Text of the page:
William Motherwell.

The poetical works of William Motherwell. With memoir by James M'Conechy, esq online

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Online LibraryWilliam MotherwellThe poetical works of William Motherwell. With memoir by James M'Conechy, esq → online text (page 1 of 15)
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WHEN the Second Edition of MOTH KRW ELL'S Poems
was published in 1847, it was stated in the Preface that
the fragments of poetry which he had left behind him in
manuscript, and which were not included in that volume,
might be given to the public at some future day, should
any encouragement be offered for pursuing such a course.
This the Publisher has now determined to do ; but before
taking such a step he resolved to submit the pieces in
question to the critical scrutiny of MOTHERWELL'S old
friend and poetical ally, Mr WILLIAM KENNEDY, who
chanced to be in Scotland at the time. The reader
will, therefore, be good enough to understand that the
Poems added to this Edition have been selected by
Mr KENNEDY, and are published under his express
authority. The Publisher is gratified in being able tc
make this statement, as it relieves him from a responsibility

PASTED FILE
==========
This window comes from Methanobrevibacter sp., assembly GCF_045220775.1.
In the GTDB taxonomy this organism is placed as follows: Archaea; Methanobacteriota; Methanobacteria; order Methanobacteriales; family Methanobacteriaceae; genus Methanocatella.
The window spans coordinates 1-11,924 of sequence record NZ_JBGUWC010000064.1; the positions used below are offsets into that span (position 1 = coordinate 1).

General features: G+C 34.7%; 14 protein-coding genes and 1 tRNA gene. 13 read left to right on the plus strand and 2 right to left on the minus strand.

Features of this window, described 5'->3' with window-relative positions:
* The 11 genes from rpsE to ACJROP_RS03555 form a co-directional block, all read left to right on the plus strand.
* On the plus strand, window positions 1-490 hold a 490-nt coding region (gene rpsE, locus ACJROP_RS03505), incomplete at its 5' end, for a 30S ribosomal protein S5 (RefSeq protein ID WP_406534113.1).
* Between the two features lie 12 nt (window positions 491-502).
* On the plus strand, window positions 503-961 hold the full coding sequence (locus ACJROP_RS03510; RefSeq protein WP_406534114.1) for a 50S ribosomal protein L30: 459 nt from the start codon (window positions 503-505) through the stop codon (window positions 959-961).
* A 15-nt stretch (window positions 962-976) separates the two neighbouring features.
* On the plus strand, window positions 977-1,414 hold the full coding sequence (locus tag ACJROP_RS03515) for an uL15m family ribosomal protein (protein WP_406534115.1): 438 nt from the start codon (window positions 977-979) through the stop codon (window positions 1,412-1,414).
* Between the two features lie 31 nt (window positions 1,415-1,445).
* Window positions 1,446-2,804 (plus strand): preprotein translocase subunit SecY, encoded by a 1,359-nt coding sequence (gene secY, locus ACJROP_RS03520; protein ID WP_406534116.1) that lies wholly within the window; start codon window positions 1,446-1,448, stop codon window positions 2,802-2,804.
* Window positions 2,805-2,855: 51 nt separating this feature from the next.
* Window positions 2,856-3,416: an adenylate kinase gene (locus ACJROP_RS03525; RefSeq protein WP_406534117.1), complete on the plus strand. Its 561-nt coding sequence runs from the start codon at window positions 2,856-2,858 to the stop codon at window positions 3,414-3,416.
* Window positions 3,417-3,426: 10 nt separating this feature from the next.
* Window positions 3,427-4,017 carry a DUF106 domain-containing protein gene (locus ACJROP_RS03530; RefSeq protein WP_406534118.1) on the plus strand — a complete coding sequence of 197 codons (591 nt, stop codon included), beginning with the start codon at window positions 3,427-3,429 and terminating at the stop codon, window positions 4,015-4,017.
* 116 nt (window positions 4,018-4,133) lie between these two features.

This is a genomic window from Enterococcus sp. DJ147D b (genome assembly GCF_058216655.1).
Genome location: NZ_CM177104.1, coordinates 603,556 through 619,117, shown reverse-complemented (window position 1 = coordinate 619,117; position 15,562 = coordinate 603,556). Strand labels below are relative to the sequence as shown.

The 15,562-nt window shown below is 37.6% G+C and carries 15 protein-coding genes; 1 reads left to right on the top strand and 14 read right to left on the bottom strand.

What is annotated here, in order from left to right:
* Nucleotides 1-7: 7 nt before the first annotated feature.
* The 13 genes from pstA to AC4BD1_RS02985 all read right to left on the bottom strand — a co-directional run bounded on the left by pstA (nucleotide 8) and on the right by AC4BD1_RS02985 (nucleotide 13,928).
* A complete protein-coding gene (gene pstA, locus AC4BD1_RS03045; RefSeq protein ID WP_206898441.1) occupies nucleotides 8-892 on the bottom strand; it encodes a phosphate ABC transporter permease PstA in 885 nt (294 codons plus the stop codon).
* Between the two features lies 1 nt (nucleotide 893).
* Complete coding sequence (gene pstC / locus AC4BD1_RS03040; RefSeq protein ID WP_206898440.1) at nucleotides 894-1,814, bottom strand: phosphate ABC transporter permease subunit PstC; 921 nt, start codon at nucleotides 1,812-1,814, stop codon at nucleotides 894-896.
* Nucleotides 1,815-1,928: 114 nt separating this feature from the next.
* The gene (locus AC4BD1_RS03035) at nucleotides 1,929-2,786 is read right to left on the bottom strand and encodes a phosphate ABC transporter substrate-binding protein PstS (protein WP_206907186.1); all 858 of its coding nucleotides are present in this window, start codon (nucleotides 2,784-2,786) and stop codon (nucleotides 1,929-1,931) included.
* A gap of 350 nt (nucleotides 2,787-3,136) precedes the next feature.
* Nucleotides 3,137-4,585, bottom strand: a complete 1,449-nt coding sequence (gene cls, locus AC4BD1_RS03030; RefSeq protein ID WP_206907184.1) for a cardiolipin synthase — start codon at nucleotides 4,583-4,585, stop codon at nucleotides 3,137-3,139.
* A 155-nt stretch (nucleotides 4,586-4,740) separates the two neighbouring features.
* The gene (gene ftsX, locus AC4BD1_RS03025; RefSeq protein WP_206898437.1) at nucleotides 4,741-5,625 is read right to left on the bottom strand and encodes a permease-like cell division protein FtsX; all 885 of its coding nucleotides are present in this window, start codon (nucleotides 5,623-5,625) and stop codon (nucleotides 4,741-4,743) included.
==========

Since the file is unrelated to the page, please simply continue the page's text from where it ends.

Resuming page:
which he feels that it would not be becoming in him to



THE first and only British edition of MOTHERWELL'S
POEMS appeared fourteen years ago, and has been long
exhausted. Two editions have appeared in the United
States of America, and it may seem remarkable that
strangers should have been so much more alive to his
merits than his countrymen. The publisher of the first
British edition having purchased Mr MOTHERWELL'S
manuscripts, has resolved to issue a new and enlarged
edition of the original work, to which is prefixed a
Memoir of the Author. The additions consist of twenty
pieces, some of which, including the Sonnets, are now
printed for the first time. The others appeared in dif-
ferent local publications during the Author's lifetime,
though they were not embodied by him in his volume.
No alterations upon the original text have been attempted,
but a few various readings, derived from the Author's
manuscripts, have been placed at the bottom of the page.


The Memoir has been compiled from the best, sources
of information that could be reached, and it is hoped
that it will communicate all the knowledge respecting
the Poet's history which the reader will be anxious to

Mr MOTHERWELL left behind him many fragmentary
pieces of poetry, in different stages of advancement, some
being more and some less finished ; and should the present
enterprise hold out any encouragement for the adoption of
such a course, they may be given to the world at some
future time.








The Battle Flag of Sigurd, 1

The Wooing Song of Jarl Egill Skallagrim, 12

The Sword Chant of Thorstein Raudi, 20

Jeanie Morrison, ... ... ... ... - 25

My Heid is like to Rend, Willie, 30

The Madman's Love, 34

Halbert the Grim, 53

True Love's Dirge, 58

The Demon Lady, 63

Zara, 67

Ouglou's Onslaught, 70

ElfinlandWud, 75

Midnight and Moonshine, ... ... ... ... ... 81

The Water! The Water! 88

Three Fanciful Supposes, 92

A Caveat to the Wind, 94

What is Glory? What is Fame? 97

The Solemn Song of a Righteous Hearte, 99

Melancholye, 103

I am not Sad! 107

The Joys of the Wilderness, Ill

A Solemn Conceit, 113